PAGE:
I wouldn’t say Jim is a health nut, but he sure does like to run. Right up to Central Park and back every day. Lifts weights in the kitchen, too. Breathes real loud and strong to get that energy flowing. One, two, three twist and turn, up and down, deep knee bends, come on, one and two, his thick boozy breath billowing into all corners of the room, like a steam bath in there when he gets going. It’s tough to swallow my scrambled eggs with all that going on. Amazing how he can stay up until three a.m. sucking up all that booze and pop right back up the next morning… two, three, and here we go and one. Shouldn’t complain, though. It’s tough to find a first floor apartment this cheap on the Upper East Side.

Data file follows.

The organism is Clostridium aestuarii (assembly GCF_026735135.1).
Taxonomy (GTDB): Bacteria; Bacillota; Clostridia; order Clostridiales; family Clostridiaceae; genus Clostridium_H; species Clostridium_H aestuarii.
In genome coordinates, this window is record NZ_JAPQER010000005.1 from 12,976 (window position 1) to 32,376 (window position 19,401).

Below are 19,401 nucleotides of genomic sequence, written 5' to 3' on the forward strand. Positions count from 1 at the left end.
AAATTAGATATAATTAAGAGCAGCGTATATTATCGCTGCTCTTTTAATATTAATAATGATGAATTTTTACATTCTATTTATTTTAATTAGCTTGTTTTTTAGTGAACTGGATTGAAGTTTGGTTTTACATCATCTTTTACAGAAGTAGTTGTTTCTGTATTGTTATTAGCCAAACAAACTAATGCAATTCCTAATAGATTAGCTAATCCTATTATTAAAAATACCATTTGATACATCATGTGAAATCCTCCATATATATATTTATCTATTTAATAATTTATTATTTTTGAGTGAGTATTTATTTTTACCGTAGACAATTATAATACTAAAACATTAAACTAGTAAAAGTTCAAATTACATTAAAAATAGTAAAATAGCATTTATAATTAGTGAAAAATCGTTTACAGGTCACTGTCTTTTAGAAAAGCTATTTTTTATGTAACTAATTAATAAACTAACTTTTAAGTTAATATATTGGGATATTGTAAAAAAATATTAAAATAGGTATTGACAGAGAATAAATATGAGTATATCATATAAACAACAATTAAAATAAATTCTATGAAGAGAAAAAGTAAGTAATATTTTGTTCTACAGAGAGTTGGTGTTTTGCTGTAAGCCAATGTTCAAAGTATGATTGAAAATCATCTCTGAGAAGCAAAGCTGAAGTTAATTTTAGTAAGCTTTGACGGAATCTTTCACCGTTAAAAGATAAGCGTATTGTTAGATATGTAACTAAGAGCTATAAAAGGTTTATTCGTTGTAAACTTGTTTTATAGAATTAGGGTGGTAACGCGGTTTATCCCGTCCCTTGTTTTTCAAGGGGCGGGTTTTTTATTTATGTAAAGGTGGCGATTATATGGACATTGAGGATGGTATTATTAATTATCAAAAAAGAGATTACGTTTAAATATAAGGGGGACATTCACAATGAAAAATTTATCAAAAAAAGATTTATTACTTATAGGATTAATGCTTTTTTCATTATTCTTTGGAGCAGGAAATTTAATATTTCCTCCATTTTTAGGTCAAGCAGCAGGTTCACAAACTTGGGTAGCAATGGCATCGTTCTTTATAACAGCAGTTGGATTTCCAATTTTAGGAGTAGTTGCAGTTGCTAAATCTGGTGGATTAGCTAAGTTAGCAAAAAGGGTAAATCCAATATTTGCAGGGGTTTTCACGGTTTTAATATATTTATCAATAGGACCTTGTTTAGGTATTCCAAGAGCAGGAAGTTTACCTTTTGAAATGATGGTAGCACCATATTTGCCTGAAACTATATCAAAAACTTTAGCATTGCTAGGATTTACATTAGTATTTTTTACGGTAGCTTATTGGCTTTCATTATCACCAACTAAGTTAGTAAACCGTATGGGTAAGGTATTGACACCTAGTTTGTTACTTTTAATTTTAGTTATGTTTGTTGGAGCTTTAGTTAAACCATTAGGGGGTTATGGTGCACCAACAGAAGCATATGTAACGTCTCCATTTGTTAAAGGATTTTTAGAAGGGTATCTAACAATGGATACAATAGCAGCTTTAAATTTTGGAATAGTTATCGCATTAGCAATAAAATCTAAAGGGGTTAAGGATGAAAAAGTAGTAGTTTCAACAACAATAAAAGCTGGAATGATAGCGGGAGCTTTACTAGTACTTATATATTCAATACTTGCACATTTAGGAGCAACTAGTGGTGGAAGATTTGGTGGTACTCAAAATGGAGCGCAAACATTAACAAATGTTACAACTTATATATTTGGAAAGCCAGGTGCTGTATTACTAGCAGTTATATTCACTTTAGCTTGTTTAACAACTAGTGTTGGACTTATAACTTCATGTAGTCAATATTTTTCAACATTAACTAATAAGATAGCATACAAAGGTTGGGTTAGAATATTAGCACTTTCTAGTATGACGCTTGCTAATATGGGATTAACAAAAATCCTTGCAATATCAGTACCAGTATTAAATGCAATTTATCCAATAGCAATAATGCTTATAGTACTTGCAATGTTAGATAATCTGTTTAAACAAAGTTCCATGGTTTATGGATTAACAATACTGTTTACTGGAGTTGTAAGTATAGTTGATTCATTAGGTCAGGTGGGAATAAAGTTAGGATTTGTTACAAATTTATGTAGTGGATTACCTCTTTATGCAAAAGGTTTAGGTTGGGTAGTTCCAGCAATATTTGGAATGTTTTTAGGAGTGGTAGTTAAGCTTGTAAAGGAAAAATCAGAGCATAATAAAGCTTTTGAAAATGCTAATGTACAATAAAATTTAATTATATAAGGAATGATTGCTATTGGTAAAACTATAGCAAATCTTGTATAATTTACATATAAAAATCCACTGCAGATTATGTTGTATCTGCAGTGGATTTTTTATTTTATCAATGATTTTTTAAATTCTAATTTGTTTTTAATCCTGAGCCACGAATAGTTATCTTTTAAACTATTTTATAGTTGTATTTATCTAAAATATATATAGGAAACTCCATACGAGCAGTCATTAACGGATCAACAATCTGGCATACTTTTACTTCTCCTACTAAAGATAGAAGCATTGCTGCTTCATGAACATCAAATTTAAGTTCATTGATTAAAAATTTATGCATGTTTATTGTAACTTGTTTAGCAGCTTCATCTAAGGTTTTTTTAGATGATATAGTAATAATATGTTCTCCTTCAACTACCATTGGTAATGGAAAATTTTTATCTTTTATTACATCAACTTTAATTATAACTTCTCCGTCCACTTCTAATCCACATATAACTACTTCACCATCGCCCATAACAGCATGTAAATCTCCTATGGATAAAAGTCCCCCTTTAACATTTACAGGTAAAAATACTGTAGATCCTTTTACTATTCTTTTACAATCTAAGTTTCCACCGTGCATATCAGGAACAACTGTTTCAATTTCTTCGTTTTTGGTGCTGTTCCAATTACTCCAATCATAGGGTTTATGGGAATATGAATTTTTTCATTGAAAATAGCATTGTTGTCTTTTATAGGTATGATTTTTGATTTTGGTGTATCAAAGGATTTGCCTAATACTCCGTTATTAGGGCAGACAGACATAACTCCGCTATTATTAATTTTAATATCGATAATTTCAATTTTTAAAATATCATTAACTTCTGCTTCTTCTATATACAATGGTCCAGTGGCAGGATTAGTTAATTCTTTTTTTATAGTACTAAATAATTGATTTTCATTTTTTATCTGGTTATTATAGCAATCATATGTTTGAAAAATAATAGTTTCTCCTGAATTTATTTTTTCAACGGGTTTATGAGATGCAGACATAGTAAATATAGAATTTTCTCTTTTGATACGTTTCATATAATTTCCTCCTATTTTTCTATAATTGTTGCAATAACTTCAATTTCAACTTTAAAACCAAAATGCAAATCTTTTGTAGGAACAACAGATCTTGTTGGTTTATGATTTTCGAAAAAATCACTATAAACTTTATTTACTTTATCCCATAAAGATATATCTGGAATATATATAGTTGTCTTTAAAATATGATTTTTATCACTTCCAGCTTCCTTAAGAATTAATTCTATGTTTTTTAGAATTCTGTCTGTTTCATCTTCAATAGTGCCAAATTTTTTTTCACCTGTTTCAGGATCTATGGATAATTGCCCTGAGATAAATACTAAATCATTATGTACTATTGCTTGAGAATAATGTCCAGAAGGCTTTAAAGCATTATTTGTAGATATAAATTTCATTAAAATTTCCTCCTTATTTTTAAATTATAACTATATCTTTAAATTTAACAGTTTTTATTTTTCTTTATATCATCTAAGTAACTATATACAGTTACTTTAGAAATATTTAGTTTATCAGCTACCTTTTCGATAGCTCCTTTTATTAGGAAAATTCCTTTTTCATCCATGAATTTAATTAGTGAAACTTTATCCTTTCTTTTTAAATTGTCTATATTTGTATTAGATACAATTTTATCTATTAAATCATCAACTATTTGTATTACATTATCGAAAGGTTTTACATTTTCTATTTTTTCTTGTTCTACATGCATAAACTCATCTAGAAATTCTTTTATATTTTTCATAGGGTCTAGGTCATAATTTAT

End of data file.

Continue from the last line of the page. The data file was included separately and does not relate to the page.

October 2, 1983
I’m waiting tables while I take classes in acting: Shakespeare, scene study, auditioning technique. I have a long way to go. Feel lost in a sea of false hope and groundless optimism leading nowhere. Auditions go badly. I’ve met a few girls in acting class. Made a few friends. I am building a life, my own life, while learning to be a good waiter.
Jan 7, 1984
Jim throws me a surprise party for my thirtieth birthday. Friends from work, some of his friends, they all chip in, buy me a mattress for the wooden frame that I had made from cut pine and bolts. Fits real nice. Damn nice of these guys, friends of Jim’s, mostly, acquaintances of mine. Damn nice.
We finished the evening with another bottle of wine. A girl from the tavern offers herself to me as a present. Can’t complain about that. Damned nice of her. Damned nice. Six months is a long time. Later, we talk on the stoop in front of her apartment until 3 a.m. I’ll have to avoid her for a while. Don’t want to give the wrong impression.
Jan 25, 1984